|Yacht Charter, a visit to the ancient sacred city of Letoon, Turkey|
|Written by Northrop and Johnson Worldwide Yacht Charters|
|Thursday, 10 November 2011 06:25|
Considered a sanctuary city in ancient Lycia, the ruins of Letoon remain today as a testament to the strength of the Lycian civilization and are well worth a visit when on a crewed yacht charter along the southern coast of Turkey. Located near Xanthos and linked together with Xanthos as a UNESCO World Heritage Site, Letoon has been under excavation for the last 60 years. A visit today provides an outstanding glimpse into the Lycian culture and the ruins of Letoon can be visited now when on a crewed yacht charter along the southern coast of Turkey.
Letoon was the sacred cult center of ancient Lycia, its most important sanctuary, and was dedicated to the three national deities of Lycia; Leto and her twin children Apollo and Artemis. Letoon was not a commercial city, but rather was the spiritual heart of Lycia and a place of national festivals. It was the center of pagan cult activity until the fifth century AD, first falling victim to Arab attacks and then covered in sand and silt from the Xanthos River. Shards found on site have been dated back to the 8th century BC. However just as other Lycian cities along this coastline were overrun by various civilizations after the creation of Letoon by the Lycian civilization as a sacred city, so too did Letoon pass from Lycian rule to other rule, during the long history of the existence of this city in the ancient world.
To the southwest of the temples are the ruins of a nymphaeum connected to a sacred spring. Today, the waters around the almost submerged ruins are full of terrapins and frogs, some say in fulfillment of an ancient prophecy. This site was perhaps used in religious immersion ceremonies and was built during the Hellenistic period with the Roman addition of a semi-circular pool.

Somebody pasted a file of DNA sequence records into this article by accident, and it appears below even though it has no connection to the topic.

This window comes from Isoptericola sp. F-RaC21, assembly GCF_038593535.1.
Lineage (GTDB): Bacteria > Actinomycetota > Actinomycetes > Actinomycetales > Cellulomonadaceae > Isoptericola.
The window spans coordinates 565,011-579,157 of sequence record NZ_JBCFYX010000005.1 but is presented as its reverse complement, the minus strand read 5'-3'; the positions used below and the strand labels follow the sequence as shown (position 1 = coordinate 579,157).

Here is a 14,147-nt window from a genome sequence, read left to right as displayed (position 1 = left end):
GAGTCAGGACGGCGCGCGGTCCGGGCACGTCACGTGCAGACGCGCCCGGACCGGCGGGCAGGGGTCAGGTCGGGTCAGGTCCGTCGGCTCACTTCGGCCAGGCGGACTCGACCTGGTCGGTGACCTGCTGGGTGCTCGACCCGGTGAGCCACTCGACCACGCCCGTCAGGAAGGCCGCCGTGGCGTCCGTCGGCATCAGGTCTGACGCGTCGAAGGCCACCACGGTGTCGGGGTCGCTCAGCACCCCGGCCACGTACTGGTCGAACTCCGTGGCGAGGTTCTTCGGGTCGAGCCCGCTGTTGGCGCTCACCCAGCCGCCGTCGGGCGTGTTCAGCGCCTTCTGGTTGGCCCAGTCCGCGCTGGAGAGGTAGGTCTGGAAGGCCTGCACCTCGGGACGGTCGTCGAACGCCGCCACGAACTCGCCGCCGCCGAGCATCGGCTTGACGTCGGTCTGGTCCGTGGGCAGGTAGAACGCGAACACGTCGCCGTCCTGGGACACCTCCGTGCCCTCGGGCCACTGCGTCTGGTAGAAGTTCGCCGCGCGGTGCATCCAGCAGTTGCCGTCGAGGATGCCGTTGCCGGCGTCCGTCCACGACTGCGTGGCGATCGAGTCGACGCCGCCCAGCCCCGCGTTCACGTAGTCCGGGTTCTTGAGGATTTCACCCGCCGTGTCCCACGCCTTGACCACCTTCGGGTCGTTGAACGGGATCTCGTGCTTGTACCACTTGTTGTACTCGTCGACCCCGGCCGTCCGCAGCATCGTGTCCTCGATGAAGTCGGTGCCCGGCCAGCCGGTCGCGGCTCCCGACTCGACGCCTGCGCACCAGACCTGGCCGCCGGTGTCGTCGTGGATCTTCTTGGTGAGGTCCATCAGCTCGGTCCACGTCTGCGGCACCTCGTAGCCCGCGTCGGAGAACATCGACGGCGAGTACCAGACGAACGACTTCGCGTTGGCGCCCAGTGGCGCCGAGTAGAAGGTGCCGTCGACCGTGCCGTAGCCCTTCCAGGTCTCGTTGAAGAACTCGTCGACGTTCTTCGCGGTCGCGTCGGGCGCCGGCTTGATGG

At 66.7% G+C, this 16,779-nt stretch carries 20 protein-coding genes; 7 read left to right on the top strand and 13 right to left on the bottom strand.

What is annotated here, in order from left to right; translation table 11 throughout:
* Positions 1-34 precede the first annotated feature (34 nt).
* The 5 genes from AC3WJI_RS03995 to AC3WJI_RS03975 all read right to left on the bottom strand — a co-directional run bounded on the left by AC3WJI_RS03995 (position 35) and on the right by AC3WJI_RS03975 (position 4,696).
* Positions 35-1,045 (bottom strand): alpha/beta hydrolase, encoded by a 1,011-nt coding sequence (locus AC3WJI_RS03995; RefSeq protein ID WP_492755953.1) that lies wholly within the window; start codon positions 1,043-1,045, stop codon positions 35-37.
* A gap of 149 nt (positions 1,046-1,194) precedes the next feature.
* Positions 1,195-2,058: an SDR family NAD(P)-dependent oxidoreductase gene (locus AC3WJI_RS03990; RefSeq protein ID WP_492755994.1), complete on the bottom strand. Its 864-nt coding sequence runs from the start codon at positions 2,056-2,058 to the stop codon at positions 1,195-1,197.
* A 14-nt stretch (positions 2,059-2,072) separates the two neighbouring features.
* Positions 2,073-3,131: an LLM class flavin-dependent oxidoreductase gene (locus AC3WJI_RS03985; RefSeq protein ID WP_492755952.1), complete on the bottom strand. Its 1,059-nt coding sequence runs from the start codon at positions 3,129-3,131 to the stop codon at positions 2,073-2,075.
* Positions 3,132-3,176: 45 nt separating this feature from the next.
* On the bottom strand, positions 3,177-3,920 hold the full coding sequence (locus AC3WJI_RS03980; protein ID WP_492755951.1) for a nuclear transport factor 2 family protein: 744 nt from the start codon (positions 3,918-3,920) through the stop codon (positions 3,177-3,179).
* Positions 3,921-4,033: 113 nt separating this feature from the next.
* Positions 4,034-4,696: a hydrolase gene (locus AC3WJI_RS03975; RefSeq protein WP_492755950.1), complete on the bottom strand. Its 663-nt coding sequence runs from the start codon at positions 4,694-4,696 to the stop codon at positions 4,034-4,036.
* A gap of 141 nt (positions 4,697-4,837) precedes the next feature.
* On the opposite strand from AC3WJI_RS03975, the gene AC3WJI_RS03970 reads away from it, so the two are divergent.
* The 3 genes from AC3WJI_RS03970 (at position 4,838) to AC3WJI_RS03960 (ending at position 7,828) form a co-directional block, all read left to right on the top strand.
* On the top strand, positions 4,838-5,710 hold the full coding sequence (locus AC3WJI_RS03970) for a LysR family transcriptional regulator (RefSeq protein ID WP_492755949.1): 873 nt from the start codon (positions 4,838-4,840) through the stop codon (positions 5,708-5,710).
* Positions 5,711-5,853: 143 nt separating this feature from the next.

A Hellenistic Amphitheater remains largely intact on the site, carved into the hillside with an entrance gate and tunnel on each side. The amphitheater is built in more than the normal semicircle and there is no sign today of a staging area in front of the seating area. It is believed this amphitheater was used for religious performances and ceremonies only rather than plays for entertainment.
Towards the end of the history of Letoon, a Basilica is believed to have been constructed in the 6th century AD but was destroyed around the mid-7th century, possibly by the Arab attacks during that period. The nave and aisles were decorated with floor mosaics depicting geometric designs and animal figures, and while the ruins of the Basilica remain, the mosaics have now been removed off site for safe keeping. It is thought that there was a monastic community associated with the church and, due to the large number of drinking vessels found during excavation, they were dubbed “the Drunken Monks”.
A stone carved inscription has been found by the current day archeologists on the site, which has been carved with inscriptions in three languages; Lycian, Greek and Aramaic. This stone carving is now offering archeologists additional clues to the history of this area. Lovely stone Ionic column capitals from the Hellenistic Period and other carvings show the special attention focused through the centuries by various ancient civilizations on Letoon, particularly considering the small size of the site and number of quality artistic stone carvings and artifacts remaining.
Letoon was a location of national festivals in ancient history and was considered a significant sanctuary with priests living in Letoon at the highest level of the Lycian League. Probably, Letoon continued as a sacred city through further centuries of dominance by various civilizations, through which much of the Lycian culture or influences were felt to have been left intact. Visiting Letoon is a natural inclusion on a crewed yacht charter when on a crewed yacht charter from Gocek to Kekova, especially if interested in the extensive ancient history present along the southern coast of Turkey, which was a busy ancient trading route.